While there is a tendency for African American researchers to focus on ethnic-specific sites, for those researching the slave period of American history, it will be necessary to research records of white families as well. Moreover, at least one out of ten African Americans was already free when the Civil war broke out in 1861. Adding to the complexity of the research is that many had racially mixed backgrounds encompassing African, Caucasian and American Indian ancestry.

Major online sources for African American genealogists are:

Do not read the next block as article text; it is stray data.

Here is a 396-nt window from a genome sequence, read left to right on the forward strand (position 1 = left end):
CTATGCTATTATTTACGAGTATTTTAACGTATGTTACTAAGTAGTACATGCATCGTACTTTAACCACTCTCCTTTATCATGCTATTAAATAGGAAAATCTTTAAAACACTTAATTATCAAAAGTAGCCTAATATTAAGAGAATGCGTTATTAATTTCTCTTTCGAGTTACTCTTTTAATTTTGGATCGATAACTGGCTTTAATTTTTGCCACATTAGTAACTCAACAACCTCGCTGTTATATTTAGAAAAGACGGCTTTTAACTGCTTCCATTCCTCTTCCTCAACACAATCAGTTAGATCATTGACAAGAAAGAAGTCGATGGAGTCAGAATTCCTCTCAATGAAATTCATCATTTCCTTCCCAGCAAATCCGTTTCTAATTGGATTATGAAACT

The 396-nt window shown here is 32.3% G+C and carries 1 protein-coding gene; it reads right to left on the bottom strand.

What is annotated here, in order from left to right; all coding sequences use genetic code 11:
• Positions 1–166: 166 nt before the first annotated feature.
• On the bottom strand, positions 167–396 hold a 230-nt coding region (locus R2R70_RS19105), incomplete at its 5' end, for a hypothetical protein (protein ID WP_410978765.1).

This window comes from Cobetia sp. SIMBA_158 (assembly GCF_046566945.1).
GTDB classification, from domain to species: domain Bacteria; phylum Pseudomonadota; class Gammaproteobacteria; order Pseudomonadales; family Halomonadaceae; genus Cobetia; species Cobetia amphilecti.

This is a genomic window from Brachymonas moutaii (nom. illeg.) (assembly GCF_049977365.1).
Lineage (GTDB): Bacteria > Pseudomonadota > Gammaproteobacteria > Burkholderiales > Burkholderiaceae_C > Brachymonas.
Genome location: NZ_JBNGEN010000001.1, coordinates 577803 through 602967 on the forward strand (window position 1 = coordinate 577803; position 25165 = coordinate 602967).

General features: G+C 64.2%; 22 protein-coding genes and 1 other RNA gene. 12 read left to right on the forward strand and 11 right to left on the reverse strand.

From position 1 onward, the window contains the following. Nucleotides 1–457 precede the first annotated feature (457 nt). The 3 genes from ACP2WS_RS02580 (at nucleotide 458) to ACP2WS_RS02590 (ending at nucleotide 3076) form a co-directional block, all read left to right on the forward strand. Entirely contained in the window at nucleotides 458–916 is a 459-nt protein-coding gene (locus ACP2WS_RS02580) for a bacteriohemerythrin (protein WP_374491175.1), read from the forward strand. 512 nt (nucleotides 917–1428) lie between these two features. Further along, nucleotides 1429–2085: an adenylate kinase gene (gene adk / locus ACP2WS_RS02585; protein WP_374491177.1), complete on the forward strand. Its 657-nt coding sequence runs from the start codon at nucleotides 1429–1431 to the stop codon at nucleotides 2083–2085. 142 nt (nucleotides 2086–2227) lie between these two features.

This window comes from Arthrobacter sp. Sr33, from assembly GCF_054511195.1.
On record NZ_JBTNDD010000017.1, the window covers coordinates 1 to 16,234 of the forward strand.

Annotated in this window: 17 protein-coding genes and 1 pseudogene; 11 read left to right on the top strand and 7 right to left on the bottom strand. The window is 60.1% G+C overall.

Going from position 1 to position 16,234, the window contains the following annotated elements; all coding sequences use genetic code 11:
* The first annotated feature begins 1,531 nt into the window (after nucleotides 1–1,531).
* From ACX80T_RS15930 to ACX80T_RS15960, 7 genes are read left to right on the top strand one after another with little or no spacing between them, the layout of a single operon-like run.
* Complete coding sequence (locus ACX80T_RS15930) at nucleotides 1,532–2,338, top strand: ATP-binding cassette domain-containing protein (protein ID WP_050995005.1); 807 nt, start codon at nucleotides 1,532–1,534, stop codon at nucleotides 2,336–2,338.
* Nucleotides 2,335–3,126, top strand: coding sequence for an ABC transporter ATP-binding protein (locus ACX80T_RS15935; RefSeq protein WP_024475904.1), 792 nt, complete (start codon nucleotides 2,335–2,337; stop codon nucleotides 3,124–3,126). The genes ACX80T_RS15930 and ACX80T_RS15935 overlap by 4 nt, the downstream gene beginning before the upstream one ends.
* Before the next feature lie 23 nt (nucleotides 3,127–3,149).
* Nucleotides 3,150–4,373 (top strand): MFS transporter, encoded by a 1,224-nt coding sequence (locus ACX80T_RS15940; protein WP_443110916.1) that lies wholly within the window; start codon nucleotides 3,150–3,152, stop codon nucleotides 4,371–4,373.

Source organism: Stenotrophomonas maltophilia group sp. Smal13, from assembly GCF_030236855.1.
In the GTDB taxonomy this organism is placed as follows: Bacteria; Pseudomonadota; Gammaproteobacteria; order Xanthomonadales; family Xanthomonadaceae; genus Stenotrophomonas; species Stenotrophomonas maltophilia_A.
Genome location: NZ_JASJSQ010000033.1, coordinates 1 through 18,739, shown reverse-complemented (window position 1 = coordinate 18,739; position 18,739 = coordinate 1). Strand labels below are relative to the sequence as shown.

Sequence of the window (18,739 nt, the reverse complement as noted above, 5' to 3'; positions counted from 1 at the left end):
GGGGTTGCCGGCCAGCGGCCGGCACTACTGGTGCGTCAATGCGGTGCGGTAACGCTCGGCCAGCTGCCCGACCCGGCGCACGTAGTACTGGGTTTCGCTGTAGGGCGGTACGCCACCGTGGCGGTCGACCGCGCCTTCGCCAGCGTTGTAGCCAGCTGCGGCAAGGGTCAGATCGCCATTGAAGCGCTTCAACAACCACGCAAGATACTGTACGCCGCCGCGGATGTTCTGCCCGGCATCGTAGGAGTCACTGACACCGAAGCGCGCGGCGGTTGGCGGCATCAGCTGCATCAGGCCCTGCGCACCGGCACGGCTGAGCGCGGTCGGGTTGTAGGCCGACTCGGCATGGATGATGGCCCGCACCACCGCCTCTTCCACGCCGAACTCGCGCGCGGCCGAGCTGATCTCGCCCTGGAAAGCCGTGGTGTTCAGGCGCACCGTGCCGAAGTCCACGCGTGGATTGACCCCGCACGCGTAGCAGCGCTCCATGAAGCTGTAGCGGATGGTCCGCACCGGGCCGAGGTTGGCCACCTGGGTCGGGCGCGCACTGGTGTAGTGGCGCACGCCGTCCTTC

Facts and Tips 

Digging up plantation records

The image of Tara — the fictional O'Hara plantation in Gone With the Wind — is one of opulence in the antebellum period, and while some Southerners were rich, most genealogists discover the so-called "plantations" of their families were nothing more than farms with modest homes.

For African American researchers trying to locate plantation records where their families toiled in hopes of solving some genealogical riddles, and for descendants of slave-owning Southern ancestors seeking to locate these valuable old records, two myths must be exposed: First, not all slave owners were wealthy, and secondly, not all slaves lived on plantations.

In 1860 there were approximately 385,000 slaveowners. However, of this number, the majority — more than 200,000 — owned five slaves or less. Don't  just assume your ancestors were enslaved and neglect  to check the U.S. Free Population Schedules of the 1860 census.